Friday, June 4

South Fork Salmon

The beautiful South Fork Salmon canyon with the great sandbar we camped on near the center of the photo. A few hours after this photo was taken it started pouring down rain.

Phil looking at Devil's Creek rapid on the South Salmon. We were incredibly tempted by the meat line on this one at 5.5'. It was huge, but it looked like it would go. That breaking wave at the right of the photo was dwarfed by some of the features just over the horizon line.

Boats pulled up on the beach! This was the best night of my whole Idaho vacation! Great beach, great weather, beautiful canyon, two of my favorite people in the whole world, burgers and bourbon! It simply doesn't get any better!

This baby elk couldn't have been more than a day old! It could still barely walk.

Hummingbird coming into feed at Jerri Kelly's feeder. She puts out a gallon of sugar water a day for these little guys and boy are there a bunch of them!

All of our stuff (except my cat frame and Phil's creek boat) next to Mike Dorris' Cessna 206 back in McCall.

A grand adventure all the way around! Where to start? Ted has been taking the spring off boating after getting some bone spurs removed from inside his vertebra, but he was a great sport and came to Yellowpine a day after us to camp out, take pictures and be our shuttle bunny. I mention Ted's presence because he put in a pretty solid effort trying to talk us out of running the S. Salmon at the healthy flow of 5.5'. The primary basis of his persuasion was a hair raising trip down the S. Salmon a decade previous at a slightly lesser level. It turns out that when a local long-time Class V boater that just happens to also be a hydrologist drives all the way out to the middle of nowhere to talk you out of putting on a river, it may be worth heeding the advice.

We put on the S. Salmon and proceeded to have a great day running some huge whitewater in one of the most beautiful canyons any of us have ever been down. 5.5' was a really big level and some of the rapids had gigantic Grand Canyon sized features, but with fast technical moves and lots of gradient. However, we felt that everything was pretty manageable and didn't regret our decision to launch one bit. We camped on a great beach river left above a couple of the named Class Vs, Surprise and Elk Creek. The afternoon was spent hiking downstream to scout the rapids and enjoy a beautiful sunny afternoon. We had some burgers for dinner and passed the bourbon around the campfire until late. Truly a wonderful evening!

Then it rained. It rained a lot and the already high river came up a bunch. The gauge went to 6.2', but so much of the water was coming in from tributaries downstream of the gauge and upstream of us that it was really quite a bit higher. Our beautiful beach from the night before was under water. We were cold and wet so we did the only logical thing, we put on our dry suits and went boating. The first rapid, Surprise, looked a fair bit different than it had the day before. The line I had picked out the previous afternoon had been to start center then move to the right behind a rock and run a fairly clean line down through a dozen or so big waves and holes right of center. Now, the marker rock was a hole and I was a little lost going into a huge Class V.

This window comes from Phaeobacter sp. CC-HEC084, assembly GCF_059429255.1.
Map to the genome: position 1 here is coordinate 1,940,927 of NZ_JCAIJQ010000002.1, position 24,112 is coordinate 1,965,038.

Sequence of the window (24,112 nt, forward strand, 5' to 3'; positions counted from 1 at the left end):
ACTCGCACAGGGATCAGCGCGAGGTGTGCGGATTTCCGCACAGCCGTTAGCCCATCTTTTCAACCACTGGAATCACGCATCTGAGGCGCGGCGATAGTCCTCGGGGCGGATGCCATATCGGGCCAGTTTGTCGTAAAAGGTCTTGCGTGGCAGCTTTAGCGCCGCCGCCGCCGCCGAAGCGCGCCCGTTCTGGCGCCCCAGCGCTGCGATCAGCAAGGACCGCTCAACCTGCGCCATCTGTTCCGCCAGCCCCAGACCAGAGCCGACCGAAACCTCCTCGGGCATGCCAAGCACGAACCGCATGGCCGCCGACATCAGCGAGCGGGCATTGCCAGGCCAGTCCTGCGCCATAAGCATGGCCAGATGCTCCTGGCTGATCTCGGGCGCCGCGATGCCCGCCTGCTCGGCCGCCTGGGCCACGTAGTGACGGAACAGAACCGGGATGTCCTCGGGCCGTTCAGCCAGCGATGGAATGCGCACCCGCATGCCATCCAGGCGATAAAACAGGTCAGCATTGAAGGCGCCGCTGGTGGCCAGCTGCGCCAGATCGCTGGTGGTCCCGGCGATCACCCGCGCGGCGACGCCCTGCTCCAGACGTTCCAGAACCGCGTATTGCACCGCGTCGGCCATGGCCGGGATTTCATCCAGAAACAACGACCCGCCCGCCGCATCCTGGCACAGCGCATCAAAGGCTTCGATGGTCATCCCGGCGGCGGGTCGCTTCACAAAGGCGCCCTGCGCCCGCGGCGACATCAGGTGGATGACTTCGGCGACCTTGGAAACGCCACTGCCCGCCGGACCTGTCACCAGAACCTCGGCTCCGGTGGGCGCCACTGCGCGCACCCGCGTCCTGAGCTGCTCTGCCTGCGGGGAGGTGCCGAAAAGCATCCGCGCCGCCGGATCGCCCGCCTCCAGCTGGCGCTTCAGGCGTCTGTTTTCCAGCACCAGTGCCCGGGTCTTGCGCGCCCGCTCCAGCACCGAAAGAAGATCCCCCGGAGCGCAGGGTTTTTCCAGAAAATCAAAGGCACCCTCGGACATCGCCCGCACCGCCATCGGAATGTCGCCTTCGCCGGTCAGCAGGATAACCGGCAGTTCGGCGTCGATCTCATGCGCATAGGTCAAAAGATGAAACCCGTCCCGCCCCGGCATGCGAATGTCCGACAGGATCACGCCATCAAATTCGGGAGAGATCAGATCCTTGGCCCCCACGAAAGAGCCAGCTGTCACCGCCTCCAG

I got my bearings just in time to make the pull right into the alley between features that all seemed capable of flipping my cat. Just as I was starting to feel better about my position in the world, a huge lateral just kind of levitated me to the left about 40' and right into the meat of the rapid. I was perfectly lined up on one of the biggest holes I have ever seen. Bus sized, sometimes pile, sometimes 15-20' breaking wave. I pointed it straight and pushed as hard as I could on the oars. To no avail. I got surfed hard. I was highsiding to the front, to the back, to the side. I was airborn. It was definitely the biggest hole ride I have ever taken and I have no idea how I emerged right side up.

I flushed out just in time to straighten up and push into the next one! Same result. That one flushed me straight, but still a third hole was just downstream. Same thing. I took the three biggest thrashings of my life in quick succession and emerged unscathed and exhausted only to look upstream and see Jake's boat heading toward me upside down. He was swimming strong for shore and made it. Signaling that he was ok, I chased his boat and Phil followed. After keeping tabs on it through Elk Cr. I quickly got it to shore about a mile later.

Phil and I found Jake and looked at each other with wide eyes. We decided to evaluate our options and headed to Elk Creek Ranch which we had seen the day before while hiking around. Al answered the door and told us all the passes were snowed in and we couldn't drive out, if we wanted out we would have to fly. He and his wife Shauna graciously took us to the Kelly's place a few miles down the road because they had internet and phone and lived near the airstrip.

Jim and Jerri Kelly are wonderful people and took great care of us! Phil hopped on the Mail plane that afternoon, but Jake and I had to wait until morning to get a flight out on Mike Dorris' Cessna 206. In the mean time we had a great time watching Jerri's hummingbird feeders and swapping stories with the retired couple. Jerri fed us a great elk taco dinner and put us up with warm showers and comfy beds. After a quick flight in the morning it was all over. Jake and Phil headed home and I picked up Amanda for trips on the Middle Fork and Selway.


Molly said...

Where's the kayak!?!??!?!?

Ian said...

wow, sounds exciting. Way to know when to bail!

Anonymous said...

Looks like a stellar trip!